In a statement, Casper Grathwohl, president of Oxford Dictionaries said: "Reviewing this year in language we repeatedly encountered the word "toxic" being used to describe an increasing set of conditions that we're all facing".
The Oxford Dictionary has named "overtourism" as one of its 2018 Words of the Year, following an ongoing campaign from the Telegraph Travel for the word to be recognised in its annual list.
The word toxic was selected from a shortlist that included contenders such as "gaslighting, ' 'incel" and 'tech-lash'.
The data shows that along with a 45 per cent rise in the number of times it has been looked up on oxforddictionaries.com, over the previous year the word toxic has been used in an array of contexts, both in its literal and more metaphorical senses.
'In its original literal use to refer to poisonous substances toxic has been ever-present in discussions of the health of our communities and our environment.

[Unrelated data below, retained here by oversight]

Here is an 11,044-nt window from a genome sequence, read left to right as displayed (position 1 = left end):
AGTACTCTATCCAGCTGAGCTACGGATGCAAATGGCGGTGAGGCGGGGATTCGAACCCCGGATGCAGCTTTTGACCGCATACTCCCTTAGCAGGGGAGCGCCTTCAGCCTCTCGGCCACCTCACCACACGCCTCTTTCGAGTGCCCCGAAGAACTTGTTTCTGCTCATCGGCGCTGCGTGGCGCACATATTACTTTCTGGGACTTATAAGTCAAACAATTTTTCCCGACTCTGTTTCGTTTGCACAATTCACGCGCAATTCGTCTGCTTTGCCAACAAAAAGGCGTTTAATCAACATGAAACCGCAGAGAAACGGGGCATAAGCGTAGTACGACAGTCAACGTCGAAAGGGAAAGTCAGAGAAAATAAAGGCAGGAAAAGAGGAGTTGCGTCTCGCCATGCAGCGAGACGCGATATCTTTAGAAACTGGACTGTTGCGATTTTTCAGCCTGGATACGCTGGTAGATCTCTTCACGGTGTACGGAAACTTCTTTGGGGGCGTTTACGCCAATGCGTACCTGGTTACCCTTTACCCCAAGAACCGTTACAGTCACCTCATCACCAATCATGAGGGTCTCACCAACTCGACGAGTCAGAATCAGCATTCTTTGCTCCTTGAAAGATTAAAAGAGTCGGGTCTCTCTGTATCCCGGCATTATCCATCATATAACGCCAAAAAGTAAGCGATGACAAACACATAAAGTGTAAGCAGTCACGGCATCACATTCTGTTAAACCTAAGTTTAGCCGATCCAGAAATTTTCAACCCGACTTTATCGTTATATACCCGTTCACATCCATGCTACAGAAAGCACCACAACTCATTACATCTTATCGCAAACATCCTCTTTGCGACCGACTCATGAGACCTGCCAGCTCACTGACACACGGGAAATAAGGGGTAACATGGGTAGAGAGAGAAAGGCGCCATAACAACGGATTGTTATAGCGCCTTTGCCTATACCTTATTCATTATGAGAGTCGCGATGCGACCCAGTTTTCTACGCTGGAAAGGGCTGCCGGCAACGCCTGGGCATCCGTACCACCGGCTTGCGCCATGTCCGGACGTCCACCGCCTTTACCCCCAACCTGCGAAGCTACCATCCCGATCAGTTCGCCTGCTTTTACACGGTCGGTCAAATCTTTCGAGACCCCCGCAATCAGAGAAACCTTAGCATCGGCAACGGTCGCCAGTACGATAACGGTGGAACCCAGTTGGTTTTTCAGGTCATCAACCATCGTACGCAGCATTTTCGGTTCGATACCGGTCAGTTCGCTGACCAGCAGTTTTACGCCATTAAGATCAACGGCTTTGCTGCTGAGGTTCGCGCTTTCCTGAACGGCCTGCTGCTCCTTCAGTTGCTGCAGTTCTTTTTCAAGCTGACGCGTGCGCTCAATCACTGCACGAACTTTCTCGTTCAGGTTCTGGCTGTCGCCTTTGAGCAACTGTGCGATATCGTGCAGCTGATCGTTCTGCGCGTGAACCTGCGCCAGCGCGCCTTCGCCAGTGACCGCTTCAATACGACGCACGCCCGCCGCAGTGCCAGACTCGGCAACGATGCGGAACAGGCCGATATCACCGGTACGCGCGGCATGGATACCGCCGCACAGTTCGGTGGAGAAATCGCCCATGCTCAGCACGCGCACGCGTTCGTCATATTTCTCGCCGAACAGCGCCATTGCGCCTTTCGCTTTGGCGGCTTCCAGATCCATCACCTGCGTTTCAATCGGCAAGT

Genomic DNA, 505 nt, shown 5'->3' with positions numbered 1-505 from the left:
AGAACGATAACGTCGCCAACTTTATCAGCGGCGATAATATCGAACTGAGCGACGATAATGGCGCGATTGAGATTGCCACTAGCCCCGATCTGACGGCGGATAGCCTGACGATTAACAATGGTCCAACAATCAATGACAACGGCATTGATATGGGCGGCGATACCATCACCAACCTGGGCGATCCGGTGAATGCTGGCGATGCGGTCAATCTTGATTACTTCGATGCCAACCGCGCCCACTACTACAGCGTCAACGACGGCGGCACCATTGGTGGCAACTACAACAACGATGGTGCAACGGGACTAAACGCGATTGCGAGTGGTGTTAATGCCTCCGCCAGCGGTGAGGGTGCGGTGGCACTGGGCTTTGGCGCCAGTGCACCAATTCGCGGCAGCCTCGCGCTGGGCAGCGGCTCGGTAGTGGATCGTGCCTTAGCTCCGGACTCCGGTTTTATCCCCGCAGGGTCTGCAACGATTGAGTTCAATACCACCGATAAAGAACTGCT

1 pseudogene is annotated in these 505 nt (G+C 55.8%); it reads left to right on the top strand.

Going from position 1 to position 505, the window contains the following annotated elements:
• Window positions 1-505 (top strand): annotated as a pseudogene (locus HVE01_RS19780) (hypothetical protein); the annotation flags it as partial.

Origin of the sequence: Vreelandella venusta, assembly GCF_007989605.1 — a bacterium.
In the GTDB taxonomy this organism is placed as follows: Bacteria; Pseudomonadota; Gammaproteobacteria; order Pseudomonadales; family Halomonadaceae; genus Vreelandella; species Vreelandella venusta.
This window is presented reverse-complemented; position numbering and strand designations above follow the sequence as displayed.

"With the #MeToo movement putting a spotlight on toxic masculinity, and watershed political events like the Brett Kavanaugh Senate judiciary committee hearing sparking global debate, the term toxic masculinity has well and truly taken root in the public consciousness and got people talking in 2018", the statement said.
Toxic gases rise from cracks in the Leilani Estates subdivision near Pahoa, Hawaii, during this year's eruption of the Kilauea volcano.
'Toxic has truly taken off into the realm of metaphor, people have reached for the word to describe workplaces, schools, cultures, relationships and stress. Oxford Dictionaries' judgment is that "toxic" illuminates something about this year.
It adds the "Me Too" movement has "put the spotlight on toxic masculinity" whereas in politics more broadly "the word has been applied to the rhetoric, policies, agendas and legacies of leaders and governments around the globe".
This word has been habitually used along other words in social media and oral sense when talking about chemical stuff, masculinity, substance, gas, environment, relationship, culture, waste, algae and air in order of frequency in 2018.
Last year's word of the year was "youthquake", defined as 'a significant cultural, political, or social change arising from the actions or influence of young people'.